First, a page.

So they abandoned their baby and created Rock Band instead, where you can play as the whole band if you want, and if you have more than two people over for drinks and rock fantasies, that's exactly what you'll do. Whether you want to or not. Because you don't spend $170 on a drum kit and not make somebody use it.
Same with the microphone, although god help me if I can think of anyone at the Guitar Hero parties I went to who could carry a tune well enough not to make a complete fool out of themselves. They'll do it, but they won't like it, then they'll make you do it, too. By the end of the evening, everyone will have taken a turn, and will slink home feeling slightly ashamed and a little confused. As if they feel like they should have enjoyed themselves, but for some reason didn't. Like paying for sex in a foreign country. I call this Karaoke Revolution syndrome.
I understand the theory is people will get together and have the experience of making music together and feel the way real musicians feel when they are actually in a band and actually making music. Don't get me wrong, I totally get the theory. I just think it's bullshit. People playing these games don't feel like they're actually making music because they aren't. They're playing a game, and the emotional response they get is as from playing a game. Period. Playing music is hard. It takes work. Which is why, when it all comes together, every member of the band is clicking together and the notes just feel right, it seems so magical. There's nothing magical about punching a plastic button in time with a metronomic display on a television screen. At best, it's merely awesome. Even on the plastic drum kit.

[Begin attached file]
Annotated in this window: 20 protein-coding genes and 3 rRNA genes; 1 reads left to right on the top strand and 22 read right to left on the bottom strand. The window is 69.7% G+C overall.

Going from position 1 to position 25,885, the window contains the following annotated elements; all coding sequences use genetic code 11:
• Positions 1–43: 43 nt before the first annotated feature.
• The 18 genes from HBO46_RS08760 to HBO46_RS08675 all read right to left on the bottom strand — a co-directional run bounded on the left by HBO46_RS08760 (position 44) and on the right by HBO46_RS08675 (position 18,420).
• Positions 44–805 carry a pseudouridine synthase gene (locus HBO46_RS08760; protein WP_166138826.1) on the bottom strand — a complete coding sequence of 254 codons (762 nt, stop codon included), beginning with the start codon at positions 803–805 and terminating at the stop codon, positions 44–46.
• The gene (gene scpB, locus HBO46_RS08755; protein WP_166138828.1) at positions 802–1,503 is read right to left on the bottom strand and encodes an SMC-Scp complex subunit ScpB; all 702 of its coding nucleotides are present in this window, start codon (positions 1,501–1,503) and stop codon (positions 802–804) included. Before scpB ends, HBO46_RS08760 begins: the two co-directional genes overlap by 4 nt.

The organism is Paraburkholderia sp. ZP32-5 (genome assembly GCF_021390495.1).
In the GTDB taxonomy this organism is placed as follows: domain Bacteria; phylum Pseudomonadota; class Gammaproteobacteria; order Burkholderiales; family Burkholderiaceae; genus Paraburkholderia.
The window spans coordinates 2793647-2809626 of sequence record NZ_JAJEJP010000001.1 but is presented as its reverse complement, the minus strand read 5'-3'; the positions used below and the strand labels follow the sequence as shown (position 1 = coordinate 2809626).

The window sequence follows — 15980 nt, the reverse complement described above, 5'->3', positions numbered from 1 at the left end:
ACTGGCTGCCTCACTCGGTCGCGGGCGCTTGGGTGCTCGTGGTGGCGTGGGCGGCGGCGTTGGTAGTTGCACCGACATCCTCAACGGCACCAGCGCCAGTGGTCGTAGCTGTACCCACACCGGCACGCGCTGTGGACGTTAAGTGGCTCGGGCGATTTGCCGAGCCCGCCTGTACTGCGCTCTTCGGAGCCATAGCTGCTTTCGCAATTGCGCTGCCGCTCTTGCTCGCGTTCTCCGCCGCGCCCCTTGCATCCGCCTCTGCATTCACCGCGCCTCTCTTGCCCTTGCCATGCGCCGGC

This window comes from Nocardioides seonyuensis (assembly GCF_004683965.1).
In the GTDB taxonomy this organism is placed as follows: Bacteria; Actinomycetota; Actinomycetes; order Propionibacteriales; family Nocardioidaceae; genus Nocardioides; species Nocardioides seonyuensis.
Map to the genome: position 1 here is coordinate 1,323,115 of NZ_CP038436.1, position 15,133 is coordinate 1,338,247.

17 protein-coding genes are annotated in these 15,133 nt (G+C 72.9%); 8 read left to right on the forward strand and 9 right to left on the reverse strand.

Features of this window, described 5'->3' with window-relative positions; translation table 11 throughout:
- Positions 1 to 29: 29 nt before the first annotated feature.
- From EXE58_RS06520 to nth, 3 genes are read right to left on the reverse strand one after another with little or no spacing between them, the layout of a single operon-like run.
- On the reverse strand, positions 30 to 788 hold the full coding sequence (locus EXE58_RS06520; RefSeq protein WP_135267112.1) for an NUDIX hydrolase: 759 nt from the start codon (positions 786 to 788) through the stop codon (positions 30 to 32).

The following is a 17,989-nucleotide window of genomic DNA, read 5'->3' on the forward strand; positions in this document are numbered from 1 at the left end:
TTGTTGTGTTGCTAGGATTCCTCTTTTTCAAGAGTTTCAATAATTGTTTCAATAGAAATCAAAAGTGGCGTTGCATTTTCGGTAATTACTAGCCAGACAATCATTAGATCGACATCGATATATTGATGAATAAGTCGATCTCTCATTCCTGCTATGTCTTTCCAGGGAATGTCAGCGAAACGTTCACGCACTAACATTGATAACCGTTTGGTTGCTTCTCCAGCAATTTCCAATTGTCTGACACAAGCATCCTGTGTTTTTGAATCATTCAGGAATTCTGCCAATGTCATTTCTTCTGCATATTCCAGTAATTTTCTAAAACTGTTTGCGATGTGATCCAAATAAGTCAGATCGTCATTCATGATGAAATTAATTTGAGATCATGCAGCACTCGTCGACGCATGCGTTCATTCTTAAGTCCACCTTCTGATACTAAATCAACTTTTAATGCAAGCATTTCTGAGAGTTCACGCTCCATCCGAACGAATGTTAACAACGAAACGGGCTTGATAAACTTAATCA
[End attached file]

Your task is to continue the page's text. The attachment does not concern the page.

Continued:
I heard someone in the office recently say about Rock Band, "Man, this isn't like sitting around in your living room playing on a plastic instrument and pretending to play the guitar. This is real." Yeah, man. Listen, I've slapped my thighs in tune to the music sitting in the car at red lights. I've banged my table like it was a snare drum. I've tapped an actual drum stick to the rubber surface of a plastic drum kit. Hell, I've even tried my hand at the drums. But no matter how much Rock Band I play, I'm not a drummer. I'll never be the drummer. I'm just the guy who hangs out with the band.
Guitar Hero III, the latest edition of the franchise that started it all, isn't much better. Used to be you just picked up your guitar and played a song. Now, with the challenge modes and the tricks and powerups there's strategy involved. It's like playing Cowboys and Indians with the kid who insists on making up rules. "Indians can't go past Billy's yard or they're dead. Cowboys have to start blindfolded." Screw that. It's Cowboys and Indians, man. You run around and shoot each other. Done.
I suppose I felt the same way the first time I played a deathmatch with specialized rules. In fact, I know I did. It's like when the guys on the Halo or whatever server are like "OK, now this isn't in the rules, so you have to remember to ..." and that's whenh I check out.. I don't log on to remember some kid's made-up rules. I log on to kill. Guitar Hero III makes me feel the same way. I don't pick up my plastic axe to play Deliverance banjo showdown with Tom Morello. I'm there to play.
I suppose I could go back to the old classics. Guitar Hero II is still a fine game, as is the original, and the new guitar controllers are fantastic. But the last time I played, something was gone. It just wasn't the same. I was overly conscious that I was just pressing buttons to the beat. I was better at it, but it wasn't as much fun. I didn't feel like a rock star anymore. I didn't even feel like the guy hanging out with the band. I just felt like a 30-something year old douchebag with a living room full of plastic guitars. Maybe it's just me.
Russ Pitts grew up wanting to be a mechanic. True story. His blog can be found at www.falsegravity.com